When Not to Use Docker and Kubernetes: Cases Where Containers Don’t Help

Author: Sara Sharma
June 17, 2022
When Not to Use Docker and Kubernetes: Cases Where Containers Don’t Help


If you are a seasoned developer and not living under a rock, you must be aware of these two popular container technologies: Docker and Kubernetes.

83% of IT professionals trust Kubernetes as a top choice for container management, and around 4 million developers deploy Docker.

The numbers in themselves parade the popularity of the technologies among the developer community.

But do you know when not to use Docker or when not to use Kubernetes?

Yes, you read that right!

Undoubtedly, Docker and Kubernetes are both powerful technologies, but that doesn't mean that they are the right choice for every app and team.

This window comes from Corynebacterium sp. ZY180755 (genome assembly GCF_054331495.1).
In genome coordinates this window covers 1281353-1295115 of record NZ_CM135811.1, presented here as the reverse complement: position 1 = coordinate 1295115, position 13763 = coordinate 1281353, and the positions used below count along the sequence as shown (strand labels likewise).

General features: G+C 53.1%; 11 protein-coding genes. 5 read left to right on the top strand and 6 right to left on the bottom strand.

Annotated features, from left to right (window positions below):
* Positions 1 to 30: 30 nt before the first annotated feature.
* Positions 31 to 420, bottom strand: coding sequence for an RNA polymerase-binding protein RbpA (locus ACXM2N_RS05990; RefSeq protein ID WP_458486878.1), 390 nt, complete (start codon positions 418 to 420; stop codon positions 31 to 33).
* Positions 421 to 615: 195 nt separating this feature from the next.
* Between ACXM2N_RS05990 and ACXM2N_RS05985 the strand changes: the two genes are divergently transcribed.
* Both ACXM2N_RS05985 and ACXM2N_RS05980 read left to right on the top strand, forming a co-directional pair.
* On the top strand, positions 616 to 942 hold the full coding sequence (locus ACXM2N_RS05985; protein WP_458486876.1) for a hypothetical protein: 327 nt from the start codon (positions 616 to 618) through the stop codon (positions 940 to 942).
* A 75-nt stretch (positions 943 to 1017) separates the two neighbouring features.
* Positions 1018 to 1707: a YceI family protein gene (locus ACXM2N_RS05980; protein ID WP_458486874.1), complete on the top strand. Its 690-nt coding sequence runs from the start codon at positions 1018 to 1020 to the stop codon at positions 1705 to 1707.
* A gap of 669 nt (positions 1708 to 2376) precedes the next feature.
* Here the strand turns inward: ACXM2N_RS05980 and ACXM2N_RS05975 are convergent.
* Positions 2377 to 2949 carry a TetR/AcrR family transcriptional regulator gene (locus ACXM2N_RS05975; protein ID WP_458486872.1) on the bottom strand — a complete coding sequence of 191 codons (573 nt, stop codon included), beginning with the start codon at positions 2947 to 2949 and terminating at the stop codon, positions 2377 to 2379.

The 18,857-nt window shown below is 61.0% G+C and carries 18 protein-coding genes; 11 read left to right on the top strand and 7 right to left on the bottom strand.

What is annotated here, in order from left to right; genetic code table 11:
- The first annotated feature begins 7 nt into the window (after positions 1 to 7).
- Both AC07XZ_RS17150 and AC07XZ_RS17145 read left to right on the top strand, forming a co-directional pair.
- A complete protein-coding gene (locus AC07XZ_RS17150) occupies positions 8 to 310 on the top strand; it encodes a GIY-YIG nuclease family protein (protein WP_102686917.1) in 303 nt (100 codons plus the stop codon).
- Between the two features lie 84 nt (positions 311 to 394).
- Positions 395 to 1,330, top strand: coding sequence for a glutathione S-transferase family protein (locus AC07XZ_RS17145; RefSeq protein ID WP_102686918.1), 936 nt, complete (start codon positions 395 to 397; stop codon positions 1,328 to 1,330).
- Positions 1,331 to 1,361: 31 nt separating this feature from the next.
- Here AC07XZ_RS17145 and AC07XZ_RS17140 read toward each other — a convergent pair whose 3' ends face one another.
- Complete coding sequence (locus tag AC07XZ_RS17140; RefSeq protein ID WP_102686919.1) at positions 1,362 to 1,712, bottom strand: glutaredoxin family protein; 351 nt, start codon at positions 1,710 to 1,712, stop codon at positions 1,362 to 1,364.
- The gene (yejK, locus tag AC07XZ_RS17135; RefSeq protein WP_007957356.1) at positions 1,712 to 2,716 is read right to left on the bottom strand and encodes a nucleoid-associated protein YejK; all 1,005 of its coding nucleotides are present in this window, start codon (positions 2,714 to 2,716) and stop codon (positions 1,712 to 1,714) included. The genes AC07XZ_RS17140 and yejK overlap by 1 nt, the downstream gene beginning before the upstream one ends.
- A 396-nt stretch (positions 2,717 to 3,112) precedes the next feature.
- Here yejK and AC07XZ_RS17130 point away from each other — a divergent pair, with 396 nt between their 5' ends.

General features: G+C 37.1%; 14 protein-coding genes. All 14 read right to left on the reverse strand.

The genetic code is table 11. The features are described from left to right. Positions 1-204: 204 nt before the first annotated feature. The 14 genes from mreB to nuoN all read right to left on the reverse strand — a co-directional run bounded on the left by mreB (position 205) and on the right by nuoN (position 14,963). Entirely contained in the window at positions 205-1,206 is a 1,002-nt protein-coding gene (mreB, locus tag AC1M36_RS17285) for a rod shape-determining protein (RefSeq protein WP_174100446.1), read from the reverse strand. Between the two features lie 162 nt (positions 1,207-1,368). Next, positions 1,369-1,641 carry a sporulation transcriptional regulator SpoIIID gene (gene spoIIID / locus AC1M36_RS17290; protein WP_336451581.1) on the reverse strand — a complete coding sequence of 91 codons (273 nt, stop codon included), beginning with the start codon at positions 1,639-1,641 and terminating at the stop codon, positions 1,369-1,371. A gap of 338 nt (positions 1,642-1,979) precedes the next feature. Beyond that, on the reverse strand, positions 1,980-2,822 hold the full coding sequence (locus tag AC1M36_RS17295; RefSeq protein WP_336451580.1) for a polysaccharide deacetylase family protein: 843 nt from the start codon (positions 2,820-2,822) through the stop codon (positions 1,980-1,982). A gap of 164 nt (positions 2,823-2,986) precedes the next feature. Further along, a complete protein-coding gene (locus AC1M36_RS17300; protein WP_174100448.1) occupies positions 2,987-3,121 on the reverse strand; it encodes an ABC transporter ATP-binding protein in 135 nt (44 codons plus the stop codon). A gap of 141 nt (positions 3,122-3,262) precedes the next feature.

They are made to solve a specific set of problems, and if you aren't facing them, then deploying Docker and Kubernetes technologies will be more of a trouble than a savior.

Therefore installing Docker or installing Kubernetes technologies will not remove all of your problems.

In this article, we will explore the fundamentals of Docker and Kubernetes and scenarios where you can or not use them.

Let's get started!

What is Docker?

Docker is an open-source containerization software platform. It creates containers that can run on a cloud or external service provider.

Undoubtedly, Docker is the most impactful development technology that has been launched to empower developers by synchronizing the dependencies used while developing an app/software.

It is the underlying technology used to handle the workflow involved in building applications. It leverages resource isolation in the OS kernel to run multiple Docker containers at the same time.

When to use Docker?